Of the six planets visible to the naked eye — Mercury, Venus, Mars, Jupiter, Saturn and Uranus (the latter is reserved for the truly eagle-eyed among you) — Mercury has a somewhat well-deserved reputation for being elusive. It is, of course, the closest planet to the Sun, completing an orbit of our parent star every 88 days or so.
Mercury’s orbit is also quite eccentric, so the farthest that we can ever see the innermost planet from the Sun varies between 18 and 28 degrees — scarcely more than the span of an outstretched hand held at arm’s length. Consequently, we can only see Mercury with the naked eye either in the west at dusk or in the east at dawn, but rarely in a truly dark sky.
(If one lived near the equator, then under very favourable circumstances it might be possible to see Mercury at eastern elongation setting in the west after the end of evening astronomical twilight, or at western elongation rising in the east just before the onset of astronomical twilight.)
On Wednesday, 28 September close to 8pm BST, Mercury attains a greatest elongation of 17.9 degrees west of the Sun. This favourable aspect, combined with the high inclination of the ecliptic to the UK’s eastern horizon at dawn, means that Mercury is higher in the sky for longer than usual before the sky gets too bright. I make no apologies for repeating this warning: never attempt to look for Mercury after the Sun has risen.
The trick to finding Mercury lies in observing from a location that offers you a flat and unobscured eastern horizon at a time when the sky is sufficiently dark to see it in the twilight, but not so early that it’s too close to the horizon and lost in the murk. It so happens that for most of the UK these criteria are fulfilled one hour before sunrise at this time of year. Our interactive online Almanac is a convenient place to find this information (instructions for its use may be found here)
In the Almanac, select the nearest town or city to your location and ensure that “Daylight Savings Time” is ticked for the UK. At the top right of the display, use the pull-down menu to select “Bright planets last/first visible” to display your local circumstances of the best time in the morning to make the attempt. Alternatively, just subtract one hour from the calculated local sunrise time for the date in question.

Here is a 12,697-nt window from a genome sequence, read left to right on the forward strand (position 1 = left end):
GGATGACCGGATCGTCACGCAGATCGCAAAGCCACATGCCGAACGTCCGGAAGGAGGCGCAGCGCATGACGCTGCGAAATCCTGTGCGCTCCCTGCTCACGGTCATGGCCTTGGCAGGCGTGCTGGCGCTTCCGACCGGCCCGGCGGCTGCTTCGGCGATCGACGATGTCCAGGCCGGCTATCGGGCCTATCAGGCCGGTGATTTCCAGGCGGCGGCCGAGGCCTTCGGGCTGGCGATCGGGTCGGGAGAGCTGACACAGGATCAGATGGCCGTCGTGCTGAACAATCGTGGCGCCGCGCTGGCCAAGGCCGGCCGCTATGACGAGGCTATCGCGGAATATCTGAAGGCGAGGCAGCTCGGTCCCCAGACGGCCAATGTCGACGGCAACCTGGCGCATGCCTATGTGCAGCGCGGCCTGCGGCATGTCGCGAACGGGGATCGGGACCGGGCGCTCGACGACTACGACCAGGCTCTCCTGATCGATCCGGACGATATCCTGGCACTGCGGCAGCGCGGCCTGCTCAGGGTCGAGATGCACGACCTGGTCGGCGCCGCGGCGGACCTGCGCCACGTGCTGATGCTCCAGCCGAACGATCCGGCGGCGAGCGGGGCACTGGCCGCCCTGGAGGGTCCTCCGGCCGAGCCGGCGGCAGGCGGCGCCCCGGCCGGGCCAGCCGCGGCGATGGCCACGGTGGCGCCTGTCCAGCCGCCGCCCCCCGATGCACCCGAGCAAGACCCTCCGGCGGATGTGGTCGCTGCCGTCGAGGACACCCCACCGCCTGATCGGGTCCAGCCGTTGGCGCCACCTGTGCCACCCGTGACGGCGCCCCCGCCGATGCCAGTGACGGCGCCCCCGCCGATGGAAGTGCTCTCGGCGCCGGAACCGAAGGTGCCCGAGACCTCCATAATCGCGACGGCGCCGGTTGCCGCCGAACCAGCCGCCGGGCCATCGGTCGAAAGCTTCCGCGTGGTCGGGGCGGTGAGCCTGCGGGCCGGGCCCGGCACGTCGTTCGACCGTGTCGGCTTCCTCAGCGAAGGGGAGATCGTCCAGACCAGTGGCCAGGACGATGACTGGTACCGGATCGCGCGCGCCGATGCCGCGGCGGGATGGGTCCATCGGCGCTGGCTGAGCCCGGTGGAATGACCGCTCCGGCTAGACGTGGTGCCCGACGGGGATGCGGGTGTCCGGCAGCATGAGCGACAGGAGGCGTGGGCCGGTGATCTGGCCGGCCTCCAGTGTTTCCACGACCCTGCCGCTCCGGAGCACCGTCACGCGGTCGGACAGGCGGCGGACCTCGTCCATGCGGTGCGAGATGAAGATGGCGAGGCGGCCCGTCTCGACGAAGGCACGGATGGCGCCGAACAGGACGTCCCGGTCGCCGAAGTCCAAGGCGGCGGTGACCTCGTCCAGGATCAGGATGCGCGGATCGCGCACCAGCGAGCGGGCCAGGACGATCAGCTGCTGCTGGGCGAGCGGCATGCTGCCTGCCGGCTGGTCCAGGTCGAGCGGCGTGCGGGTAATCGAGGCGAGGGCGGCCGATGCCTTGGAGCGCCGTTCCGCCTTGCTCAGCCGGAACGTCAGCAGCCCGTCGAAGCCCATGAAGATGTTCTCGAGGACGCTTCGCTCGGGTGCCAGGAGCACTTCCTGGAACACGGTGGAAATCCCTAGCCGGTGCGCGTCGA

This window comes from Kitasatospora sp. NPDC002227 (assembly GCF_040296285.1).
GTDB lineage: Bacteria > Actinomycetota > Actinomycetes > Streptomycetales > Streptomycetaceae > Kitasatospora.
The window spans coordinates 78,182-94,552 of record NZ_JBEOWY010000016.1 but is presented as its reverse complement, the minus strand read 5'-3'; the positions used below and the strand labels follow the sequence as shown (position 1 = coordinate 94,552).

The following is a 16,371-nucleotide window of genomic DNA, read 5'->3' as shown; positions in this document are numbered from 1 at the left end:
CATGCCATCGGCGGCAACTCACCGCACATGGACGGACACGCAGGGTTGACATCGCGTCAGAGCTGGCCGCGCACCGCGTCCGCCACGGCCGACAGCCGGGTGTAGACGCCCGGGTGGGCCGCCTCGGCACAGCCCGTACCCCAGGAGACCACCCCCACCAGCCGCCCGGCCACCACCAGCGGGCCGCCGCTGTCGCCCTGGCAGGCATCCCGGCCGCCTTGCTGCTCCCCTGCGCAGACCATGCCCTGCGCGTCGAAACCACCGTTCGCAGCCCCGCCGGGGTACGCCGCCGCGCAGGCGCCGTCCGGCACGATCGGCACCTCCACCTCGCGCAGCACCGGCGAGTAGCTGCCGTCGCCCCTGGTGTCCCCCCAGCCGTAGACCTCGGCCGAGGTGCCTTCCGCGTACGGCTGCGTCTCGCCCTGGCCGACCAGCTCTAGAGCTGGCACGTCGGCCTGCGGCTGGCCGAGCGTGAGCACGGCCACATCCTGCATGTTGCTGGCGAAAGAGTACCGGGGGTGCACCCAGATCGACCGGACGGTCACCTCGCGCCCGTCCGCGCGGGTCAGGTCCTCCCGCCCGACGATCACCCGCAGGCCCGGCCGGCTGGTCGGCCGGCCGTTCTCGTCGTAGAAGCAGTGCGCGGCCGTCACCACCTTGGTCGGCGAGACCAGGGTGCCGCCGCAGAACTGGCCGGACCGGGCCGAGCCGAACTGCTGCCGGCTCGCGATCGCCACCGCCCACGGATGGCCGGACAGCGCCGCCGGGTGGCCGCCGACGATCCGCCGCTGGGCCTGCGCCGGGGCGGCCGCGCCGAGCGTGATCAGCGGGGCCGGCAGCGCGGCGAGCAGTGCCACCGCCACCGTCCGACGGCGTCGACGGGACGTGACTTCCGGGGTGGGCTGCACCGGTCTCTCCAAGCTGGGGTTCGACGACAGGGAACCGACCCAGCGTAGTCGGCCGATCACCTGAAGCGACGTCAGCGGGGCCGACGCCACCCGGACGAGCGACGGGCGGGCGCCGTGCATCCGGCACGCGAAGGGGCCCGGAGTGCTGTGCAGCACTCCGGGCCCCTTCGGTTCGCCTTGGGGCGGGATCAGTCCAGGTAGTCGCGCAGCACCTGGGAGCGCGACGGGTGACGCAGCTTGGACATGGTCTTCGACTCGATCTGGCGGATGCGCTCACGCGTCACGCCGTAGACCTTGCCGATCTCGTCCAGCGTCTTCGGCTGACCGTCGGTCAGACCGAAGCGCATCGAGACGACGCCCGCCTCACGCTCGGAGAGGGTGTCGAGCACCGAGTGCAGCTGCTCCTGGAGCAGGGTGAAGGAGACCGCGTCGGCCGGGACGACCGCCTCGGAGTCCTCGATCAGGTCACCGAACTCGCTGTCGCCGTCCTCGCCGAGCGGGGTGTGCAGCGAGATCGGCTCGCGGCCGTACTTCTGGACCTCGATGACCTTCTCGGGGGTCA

Once you have determined an hour before sunrise for your location on any given date, a good rule of thumb for the UK at this time of year is that this time is reached two minutes later each successive morning. If you can find a location with an unobstructed view due east an hour before sunrise, Mercury lies 6 degrees above the horizon from approximately 25 September until about 5 October as seen from the centre of the British Isles.
It also happens that the waning crescent Moon is a very convenient celestial guide to Mercury during the few remaining September mornings, as depicted in the animated graphic at the top of the page. The very old lunar crescent, just 43 hours before new Moon, lies 2 degrees (well within a binocular field of view) to the right of magnitude -0.5 Mercury at dawn on Thursday, 29 September in the UK.
Mercury lies in southern Leo for much of the period in question, steadily growing brighter during the period of visibilty as more of its disc is illuminated, but its angular size is decreasing. The planet reaches magnitude zero on 26 September, crosses the constellation border into Virgo early on 3 October, before attaining magnitude -1.0 by the morning of 6 October.
Inside the magazine
For a comprehensive guide to observing all that is happening in the sky of the month ahead, tailored to Western Europe, North America and Australasia, obtain a copy of the October 2016 edition of Astronomy Now.
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